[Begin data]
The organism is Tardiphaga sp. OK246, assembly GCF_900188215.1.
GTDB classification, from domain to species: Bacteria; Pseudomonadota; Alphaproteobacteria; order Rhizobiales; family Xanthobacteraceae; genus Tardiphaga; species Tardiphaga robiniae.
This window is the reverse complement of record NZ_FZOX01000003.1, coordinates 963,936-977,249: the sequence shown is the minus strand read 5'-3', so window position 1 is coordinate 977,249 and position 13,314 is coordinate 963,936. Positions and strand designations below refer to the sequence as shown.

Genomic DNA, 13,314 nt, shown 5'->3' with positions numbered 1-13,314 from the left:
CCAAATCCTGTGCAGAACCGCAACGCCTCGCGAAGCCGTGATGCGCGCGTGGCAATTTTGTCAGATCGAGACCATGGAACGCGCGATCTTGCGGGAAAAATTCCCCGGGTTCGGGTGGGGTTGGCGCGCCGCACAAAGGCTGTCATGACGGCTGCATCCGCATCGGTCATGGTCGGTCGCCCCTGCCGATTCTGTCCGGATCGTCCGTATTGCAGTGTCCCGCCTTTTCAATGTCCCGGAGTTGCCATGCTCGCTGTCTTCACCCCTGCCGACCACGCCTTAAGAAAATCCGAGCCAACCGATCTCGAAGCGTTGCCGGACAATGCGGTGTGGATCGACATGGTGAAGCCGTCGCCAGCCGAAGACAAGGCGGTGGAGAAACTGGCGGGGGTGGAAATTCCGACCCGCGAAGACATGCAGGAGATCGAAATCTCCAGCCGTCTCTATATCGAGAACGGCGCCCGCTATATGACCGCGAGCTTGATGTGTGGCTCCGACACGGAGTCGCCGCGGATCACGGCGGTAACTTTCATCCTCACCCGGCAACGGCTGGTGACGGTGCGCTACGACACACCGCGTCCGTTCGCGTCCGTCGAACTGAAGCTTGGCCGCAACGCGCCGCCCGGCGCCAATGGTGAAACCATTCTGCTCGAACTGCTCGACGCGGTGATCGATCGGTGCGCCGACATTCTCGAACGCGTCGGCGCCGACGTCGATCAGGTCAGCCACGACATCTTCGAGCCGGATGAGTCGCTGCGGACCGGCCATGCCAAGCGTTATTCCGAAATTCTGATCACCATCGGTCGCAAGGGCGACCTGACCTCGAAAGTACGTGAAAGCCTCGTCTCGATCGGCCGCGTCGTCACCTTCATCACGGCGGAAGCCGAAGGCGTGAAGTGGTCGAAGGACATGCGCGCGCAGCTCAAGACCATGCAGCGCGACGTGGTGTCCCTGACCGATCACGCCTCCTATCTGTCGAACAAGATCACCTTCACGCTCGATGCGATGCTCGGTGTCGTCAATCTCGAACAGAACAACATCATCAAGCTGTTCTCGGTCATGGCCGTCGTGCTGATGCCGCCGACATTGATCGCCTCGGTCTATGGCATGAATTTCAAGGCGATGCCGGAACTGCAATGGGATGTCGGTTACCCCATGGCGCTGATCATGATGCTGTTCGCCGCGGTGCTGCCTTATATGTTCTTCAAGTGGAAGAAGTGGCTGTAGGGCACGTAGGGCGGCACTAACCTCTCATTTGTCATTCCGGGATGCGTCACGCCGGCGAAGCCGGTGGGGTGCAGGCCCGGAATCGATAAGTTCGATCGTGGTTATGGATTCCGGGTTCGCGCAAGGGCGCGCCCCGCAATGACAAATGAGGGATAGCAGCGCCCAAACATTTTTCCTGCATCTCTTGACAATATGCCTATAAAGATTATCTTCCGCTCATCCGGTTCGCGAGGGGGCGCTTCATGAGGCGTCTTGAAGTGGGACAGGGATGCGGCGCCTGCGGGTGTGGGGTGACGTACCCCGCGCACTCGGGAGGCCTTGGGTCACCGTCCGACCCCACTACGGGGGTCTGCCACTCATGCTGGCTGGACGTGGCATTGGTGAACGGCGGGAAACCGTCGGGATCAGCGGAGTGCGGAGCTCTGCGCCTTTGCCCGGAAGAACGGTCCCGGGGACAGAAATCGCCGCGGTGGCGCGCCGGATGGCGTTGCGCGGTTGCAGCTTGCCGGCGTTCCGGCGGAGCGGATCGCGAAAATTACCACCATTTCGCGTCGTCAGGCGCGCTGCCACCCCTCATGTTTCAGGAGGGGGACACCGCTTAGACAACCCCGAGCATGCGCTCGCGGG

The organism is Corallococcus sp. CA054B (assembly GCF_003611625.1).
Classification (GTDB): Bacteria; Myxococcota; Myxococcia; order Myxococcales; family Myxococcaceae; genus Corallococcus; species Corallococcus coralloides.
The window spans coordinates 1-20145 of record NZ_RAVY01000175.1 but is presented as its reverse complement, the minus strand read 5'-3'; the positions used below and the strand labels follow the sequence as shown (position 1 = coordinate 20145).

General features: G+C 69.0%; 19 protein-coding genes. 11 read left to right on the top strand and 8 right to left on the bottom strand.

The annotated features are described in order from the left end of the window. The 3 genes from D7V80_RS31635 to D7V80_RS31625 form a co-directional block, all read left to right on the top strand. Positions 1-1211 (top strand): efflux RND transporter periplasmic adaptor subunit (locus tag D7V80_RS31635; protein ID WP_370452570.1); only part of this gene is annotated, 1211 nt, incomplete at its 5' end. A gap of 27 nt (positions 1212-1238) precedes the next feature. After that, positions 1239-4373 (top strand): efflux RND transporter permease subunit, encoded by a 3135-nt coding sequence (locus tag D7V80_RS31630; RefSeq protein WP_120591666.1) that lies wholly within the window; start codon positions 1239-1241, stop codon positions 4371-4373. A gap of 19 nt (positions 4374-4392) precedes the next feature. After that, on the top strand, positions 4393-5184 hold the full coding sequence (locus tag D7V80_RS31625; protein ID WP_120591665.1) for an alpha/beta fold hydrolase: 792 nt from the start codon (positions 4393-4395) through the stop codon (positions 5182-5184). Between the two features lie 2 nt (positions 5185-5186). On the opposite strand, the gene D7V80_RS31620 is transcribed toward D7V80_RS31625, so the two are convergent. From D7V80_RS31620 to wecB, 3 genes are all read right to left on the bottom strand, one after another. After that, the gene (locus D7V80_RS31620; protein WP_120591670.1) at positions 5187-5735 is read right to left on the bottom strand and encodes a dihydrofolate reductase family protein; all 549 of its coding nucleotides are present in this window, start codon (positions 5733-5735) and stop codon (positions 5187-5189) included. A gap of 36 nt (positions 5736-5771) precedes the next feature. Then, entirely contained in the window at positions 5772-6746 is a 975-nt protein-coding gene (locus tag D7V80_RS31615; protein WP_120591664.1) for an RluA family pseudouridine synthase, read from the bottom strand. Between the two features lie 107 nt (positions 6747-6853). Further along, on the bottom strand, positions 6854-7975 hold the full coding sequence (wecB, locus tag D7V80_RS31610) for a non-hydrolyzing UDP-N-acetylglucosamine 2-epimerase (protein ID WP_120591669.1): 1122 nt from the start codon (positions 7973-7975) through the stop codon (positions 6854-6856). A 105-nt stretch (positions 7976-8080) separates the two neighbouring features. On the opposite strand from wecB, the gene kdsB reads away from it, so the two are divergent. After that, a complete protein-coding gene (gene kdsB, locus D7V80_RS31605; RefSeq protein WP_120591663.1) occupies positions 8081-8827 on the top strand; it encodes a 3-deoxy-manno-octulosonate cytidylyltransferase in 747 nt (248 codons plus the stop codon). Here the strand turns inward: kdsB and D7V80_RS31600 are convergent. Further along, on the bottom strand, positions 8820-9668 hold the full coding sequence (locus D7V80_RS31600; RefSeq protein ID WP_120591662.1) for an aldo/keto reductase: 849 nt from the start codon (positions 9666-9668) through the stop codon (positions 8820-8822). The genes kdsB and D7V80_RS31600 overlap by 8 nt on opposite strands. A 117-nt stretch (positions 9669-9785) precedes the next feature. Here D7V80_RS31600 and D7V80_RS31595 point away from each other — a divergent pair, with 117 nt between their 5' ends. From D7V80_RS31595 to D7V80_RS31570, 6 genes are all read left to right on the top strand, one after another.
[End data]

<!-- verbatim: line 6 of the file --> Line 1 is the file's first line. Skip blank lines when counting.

The organism is Corallococcus sp. CA054B (assembly GCF_003611625.1).